Pitau o te Po is a contemporary development of an ancient design. The design alludes to the glimmer of light observed occasionally by the children of Papatuanuku and Ranginui (earth mother / sky father). The children (i.e. the Māori Gods) saw the light through the armpits of Papatuanaku, as they lay confined by the embracing parents. This light was the incentive for liberation and growth.
Te Roroa, Ngāti Whātua, Ngā Puhi
Since the mid-1980s, Manos has been at the forefront of the Māori ceramic movement. He is co-founder of Nga Kaihanga Uku, the national Māori clayworkers’ organization, although his background is in woodcarving and sculpture. (He carved the meeting house at Matatina Marae, Waipoua Forest, on his tribal lands.) His clay works draw on customary art forms and on the Māori cosmological and creation narratives. In 1989, he travelled to the United States on a Fulbright grant to visit Native American potters. A reciprocal visit took place in 1991.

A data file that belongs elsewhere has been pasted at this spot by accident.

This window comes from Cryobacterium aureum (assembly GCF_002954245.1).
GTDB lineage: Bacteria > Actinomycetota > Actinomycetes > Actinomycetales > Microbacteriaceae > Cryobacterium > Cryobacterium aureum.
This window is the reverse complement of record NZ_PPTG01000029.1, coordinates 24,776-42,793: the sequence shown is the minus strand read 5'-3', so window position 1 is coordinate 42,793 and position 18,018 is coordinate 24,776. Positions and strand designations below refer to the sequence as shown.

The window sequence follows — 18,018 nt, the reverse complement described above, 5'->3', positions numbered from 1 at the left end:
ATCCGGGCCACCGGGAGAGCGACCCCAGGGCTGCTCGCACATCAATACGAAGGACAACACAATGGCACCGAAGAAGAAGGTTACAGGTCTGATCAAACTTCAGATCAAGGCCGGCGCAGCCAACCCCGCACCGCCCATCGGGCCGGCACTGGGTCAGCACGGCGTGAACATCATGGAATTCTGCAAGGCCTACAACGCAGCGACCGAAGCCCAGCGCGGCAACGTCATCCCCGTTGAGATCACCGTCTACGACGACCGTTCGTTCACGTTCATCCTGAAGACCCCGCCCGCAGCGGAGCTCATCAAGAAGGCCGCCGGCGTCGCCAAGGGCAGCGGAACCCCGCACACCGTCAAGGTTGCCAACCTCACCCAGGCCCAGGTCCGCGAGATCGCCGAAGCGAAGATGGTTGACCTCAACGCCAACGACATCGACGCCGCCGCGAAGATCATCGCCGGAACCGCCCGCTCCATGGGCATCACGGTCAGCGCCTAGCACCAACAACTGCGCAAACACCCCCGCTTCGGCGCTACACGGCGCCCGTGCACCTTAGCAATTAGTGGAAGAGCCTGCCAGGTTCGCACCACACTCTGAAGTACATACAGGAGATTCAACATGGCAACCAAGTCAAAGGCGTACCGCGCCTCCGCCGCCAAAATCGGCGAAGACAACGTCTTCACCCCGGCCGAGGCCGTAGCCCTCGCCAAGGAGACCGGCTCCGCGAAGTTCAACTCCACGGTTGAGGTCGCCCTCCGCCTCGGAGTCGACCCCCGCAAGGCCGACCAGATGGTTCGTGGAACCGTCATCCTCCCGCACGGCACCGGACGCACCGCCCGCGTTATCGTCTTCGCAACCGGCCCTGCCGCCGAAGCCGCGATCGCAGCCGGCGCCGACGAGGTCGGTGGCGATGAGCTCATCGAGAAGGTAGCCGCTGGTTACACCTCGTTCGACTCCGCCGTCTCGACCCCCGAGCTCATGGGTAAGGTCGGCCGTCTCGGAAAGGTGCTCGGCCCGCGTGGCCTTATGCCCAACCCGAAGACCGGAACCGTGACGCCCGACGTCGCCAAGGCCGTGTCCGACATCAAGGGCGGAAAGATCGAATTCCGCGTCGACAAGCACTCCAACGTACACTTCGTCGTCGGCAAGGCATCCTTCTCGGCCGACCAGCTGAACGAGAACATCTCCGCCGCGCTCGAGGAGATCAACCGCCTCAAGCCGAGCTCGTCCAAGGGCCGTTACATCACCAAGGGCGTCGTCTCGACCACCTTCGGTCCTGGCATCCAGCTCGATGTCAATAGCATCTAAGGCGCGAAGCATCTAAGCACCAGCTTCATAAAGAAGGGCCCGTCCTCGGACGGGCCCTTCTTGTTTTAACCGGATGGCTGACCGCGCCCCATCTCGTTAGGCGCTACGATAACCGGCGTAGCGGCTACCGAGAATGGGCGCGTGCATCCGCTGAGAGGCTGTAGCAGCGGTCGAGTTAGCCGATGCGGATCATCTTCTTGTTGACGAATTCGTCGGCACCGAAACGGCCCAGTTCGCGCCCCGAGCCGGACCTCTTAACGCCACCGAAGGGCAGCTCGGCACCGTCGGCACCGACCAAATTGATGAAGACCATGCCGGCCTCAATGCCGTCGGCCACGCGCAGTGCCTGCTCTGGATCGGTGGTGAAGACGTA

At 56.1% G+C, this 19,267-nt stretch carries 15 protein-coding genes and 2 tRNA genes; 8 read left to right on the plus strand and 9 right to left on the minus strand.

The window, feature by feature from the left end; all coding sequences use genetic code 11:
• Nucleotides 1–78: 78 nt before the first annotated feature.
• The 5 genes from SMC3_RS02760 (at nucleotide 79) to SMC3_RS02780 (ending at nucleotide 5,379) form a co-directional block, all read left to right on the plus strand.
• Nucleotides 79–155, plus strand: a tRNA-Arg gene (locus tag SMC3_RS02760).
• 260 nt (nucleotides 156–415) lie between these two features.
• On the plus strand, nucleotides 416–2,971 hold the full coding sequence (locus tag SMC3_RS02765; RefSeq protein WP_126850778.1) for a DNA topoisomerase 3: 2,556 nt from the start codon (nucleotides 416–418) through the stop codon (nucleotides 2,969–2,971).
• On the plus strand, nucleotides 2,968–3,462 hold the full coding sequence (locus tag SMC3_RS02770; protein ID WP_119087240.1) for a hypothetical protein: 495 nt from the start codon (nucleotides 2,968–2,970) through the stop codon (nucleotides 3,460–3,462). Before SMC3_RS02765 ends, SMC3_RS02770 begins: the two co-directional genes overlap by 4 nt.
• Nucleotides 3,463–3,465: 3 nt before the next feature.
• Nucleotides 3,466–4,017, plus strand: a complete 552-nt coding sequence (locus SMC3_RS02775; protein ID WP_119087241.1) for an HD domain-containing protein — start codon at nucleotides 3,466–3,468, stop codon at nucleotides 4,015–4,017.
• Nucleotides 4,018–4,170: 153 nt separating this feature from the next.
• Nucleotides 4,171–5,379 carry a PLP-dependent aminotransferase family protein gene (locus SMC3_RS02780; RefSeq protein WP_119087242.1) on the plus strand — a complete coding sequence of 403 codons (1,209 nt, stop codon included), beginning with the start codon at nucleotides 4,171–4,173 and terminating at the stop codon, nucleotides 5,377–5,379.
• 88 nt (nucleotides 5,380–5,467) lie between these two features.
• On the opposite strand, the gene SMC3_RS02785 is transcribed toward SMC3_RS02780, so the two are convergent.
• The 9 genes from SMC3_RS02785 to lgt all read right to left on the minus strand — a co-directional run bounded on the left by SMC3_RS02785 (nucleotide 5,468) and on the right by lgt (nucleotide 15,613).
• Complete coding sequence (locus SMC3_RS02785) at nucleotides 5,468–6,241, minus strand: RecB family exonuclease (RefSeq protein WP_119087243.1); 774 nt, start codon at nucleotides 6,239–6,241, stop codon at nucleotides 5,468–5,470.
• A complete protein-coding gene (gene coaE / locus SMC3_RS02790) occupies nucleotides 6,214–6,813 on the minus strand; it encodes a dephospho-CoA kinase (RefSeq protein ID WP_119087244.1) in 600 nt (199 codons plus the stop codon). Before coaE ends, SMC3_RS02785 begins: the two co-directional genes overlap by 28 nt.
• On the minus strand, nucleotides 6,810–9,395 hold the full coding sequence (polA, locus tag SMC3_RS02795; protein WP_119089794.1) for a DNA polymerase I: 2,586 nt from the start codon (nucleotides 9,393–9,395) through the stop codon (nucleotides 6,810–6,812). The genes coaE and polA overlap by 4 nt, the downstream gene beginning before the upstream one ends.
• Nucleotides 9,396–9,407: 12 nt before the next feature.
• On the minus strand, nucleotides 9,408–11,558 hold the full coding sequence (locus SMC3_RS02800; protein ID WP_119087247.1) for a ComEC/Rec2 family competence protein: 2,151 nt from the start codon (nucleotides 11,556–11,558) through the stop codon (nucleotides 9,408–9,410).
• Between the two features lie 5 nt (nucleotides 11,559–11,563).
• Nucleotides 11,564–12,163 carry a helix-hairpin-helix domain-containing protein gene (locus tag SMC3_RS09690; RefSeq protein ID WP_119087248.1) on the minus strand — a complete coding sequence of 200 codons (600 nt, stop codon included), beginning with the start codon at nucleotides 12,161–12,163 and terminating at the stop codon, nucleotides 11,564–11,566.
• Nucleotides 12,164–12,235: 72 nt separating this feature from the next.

Spirit Wrestler Gallery
101-1669 West 3rd Ave.
Canada V6J 1K1
Toll Free: 1-888-669-8813
one block West of the Granville Island gates
Between Pine St. and Fir St.
Tuesday to Saturday, open 10-5
Sunday and Holidays, open 12-5
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